TAMPA – Some people have trouble listening to both sides of the story.
Jesuit students Jackson Moffett and Cullen Finley not only have to listen to both sides of the story, they have to be able to defend and argue both sides, no matter how controversial.
Both Moffett, a junior, and Finley, a freshman, are on the speech and debate team and have been advancing through local qualifiers all the way to the National Forensic League national championship in Kansas this June. They are also preparing for the National Catholic Forensic League title in Chicago.
In the competitions they are given a subject and told which argument they would take. They don’t have to believe I what they are arguing, they just have to be persuasive.
Moffett and Finley practice often and bounce ideas off of each other constantly. One of their recent debates included arguing U.S. relations with Cuba, Venezuela and Mexico. And they have to prepare to be on either side of the debate.
The subjects can be controversial and difficult to argue, but Finley, who wants to attend the U.S. Naval Academy, said he is learning skills that will help him down the road.
“Right now colleges are looking at people who can develop character skills,” Finley said. “I am learning skills at speaking and it has become a passion to me. I used to be a little nervous, but this has really taught me some skills I can use for the rest of my life.”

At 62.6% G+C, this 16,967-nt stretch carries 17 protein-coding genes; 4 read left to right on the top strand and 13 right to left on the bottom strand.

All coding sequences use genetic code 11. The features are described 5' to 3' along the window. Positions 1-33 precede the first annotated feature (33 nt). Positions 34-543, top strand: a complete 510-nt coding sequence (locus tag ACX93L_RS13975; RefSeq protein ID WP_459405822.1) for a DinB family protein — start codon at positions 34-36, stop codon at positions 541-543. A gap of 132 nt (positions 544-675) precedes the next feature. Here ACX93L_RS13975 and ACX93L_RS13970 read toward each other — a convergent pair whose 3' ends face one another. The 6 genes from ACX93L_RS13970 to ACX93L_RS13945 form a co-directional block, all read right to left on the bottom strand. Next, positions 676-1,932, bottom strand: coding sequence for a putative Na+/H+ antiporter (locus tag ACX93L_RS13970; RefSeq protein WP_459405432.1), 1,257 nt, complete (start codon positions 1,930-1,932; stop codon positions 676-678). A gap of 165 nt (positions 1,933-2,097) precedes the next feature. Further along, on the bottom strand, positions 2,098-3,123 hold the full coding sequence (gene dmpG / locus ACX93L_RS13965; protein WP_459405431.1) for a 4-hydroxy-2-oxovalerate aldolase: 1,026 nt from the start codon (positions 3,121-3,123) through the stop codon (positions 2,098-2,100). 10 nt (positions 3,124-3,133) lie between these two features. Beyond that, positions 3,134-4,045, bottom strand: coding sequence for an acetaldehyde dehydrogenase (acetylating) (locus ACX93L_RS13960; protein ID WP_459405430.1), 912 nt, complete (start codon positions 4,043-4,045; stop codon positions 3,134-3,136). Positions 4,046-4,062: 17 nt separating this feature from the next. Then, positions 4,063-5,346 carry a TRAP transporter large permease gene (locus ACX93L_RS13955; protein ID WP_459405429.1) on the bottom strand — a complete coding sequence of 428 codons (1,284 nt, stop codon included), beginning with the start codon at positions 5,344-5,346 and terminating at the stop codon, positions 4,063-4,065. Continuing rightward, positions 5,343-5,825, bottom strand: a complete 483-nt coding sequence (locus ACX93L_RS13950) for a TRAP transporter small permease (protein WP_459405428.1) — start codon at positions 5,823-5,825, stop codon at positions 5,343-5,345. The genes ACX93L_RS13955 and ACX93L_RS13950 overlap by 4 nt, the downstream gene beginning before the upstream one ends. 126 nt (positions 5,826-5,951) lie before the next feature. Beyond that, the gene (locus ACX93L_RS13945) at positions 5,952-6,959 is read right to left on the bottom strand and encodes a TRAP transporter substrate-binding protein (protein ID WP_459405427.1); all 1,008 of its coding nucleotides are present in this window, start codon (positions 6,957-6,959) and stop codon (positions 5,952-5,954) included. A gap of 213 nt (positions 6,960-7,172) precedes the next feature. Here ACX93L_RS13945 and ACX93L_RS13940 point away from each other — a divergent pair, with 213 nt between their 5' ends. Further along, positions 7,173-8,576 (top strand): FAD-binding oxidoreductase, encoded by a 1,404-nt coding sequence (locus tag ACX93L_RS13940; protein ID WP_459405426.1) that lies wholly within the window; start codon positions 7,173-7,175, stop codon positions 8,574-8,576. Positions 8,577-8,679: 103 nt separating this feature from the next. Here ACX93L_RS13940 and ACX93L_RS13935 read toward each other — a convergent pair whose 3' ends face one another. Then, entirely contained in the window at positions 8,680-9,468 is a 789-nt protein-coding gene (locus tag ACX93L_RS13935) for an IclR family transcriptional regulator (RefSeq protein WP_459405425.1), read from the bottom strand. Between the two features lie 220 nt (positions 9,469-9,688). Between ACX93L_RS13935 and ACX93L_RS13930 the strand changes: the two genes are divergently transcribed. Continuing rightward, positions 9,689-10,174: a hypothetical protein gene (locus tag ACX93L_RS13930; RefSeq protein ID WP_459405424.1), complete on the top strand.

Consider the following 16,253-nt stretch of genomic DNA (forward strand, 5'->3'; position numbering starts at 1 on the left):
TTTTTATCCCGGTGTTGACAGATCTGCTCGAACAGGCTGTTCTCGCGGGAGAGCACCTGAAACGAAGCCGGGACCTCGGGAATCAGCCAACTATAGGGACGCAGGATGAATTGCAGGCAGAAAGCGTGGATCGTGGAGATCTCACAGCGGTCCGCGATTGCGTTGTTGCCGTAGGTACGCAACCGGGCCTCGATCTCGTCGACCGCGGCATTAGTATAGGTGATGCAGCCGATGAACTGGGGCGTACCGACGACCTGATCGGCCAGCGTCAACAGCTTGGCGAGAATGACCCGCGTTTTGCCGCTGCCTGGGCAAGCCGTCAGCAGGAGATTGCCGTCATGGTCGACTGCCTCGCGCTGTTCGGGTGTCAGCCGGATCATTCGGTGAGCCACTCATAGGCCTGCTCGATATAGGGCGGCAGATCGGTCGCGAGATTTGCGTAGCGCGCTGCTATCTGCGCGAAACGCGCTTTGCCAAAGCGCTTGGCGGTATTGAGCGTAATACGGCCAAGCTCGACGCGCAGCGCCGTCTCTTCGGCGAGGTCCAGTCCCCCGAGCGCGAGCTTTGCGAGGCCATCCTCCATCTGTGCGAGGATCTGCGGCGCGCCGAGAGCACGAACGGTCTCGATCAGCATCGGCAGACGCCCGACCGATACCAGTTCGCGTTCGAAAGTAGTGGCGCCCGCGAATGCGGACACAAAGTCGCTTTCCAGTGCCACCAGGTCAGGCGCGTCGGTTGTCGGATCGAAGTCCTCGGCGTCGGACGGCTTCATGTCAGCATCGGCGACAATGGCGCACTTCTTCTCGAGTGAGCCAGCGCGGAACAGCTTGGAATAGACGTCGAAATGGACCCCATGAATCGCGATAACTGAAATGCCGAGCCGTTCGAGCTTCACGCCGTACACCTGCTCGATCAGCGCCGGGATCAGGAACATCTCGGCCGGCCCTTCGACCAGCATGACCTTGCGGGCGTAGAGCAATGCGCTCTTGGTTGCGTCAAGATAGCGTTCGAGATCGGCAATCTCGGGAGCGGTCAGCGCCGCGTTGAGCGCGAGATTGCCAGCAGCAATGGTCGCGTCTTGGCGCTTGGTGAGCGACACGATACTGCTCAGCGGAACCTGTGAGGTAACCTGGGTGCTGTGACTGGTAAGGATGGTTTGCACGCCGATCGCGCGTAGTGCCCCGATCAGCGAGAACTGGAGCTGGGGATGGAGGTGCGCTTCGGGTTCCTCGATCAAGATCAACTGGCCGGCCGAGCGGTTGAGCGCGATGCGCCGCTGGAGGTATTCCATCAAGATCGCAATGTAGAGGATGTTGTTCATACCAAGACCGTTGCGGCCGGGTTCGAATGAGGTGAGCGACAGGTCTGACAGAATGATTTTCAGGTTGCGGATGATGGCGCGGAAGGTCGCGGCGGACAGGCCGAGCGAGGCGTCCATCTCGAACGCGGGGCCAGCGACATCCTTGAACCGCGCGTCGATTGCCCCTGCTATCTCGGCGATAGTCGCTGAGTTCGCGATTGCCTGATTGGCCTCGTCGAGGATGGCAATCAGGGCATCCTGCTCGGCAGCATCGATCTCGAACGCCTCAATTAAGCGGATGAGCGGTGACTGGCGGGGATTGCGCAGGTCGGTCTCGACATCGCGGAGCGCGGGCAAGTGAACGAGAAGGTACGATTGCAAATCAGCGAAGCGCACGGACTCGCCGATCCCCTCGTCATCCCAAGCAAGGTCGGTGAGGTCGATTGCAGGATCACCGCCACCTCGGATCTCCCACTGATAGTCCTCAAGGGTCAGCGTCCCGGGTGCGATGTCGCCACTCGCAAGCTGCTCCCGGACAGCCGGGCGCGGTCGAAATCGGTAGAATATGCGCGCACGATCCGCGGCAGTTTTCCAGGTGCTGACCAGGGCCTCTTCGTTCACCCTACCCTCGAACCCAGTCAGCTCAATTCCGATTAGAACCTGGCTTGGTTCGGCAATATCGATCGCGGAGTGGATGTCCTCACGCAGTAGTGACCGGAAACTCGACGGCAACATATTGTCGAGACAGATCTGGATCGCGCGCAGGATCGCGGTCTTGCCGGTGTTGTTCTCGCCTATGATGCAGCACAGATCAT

Moffett and Finley recently took on a powerful team from Berkeley Prep, a team that Finley said is one of its top rivals. The Jesuit team won easily, 3-1.
Despite the somewhat difficult subjects, Finley said he’s learning to adjust.
“I have always been into politics so I am more open to being able to discuss both sides of an argument,” Finley said. “It isn’t always easy, but we are always prepared because we both follow these things in our off time.”
Moffett also said that arguing both sides of a sensitive subject can be helpful in allowing him to see that there are two sides to every story.
“One of the challenges of being in debate is to see things both ways,” Finley said. “You have to sell it to the judges and make them believe you are passionate in what you are debating. You can never let the judges know if you disagree on something.”
Moffett didn’t intend to join the debate team when he started at Jesuit, but he caught on quickly.
“It just looked like an interesting club,” he said. “Once I started I became really enthusiastic. It’s a real test, but we make a good team.’’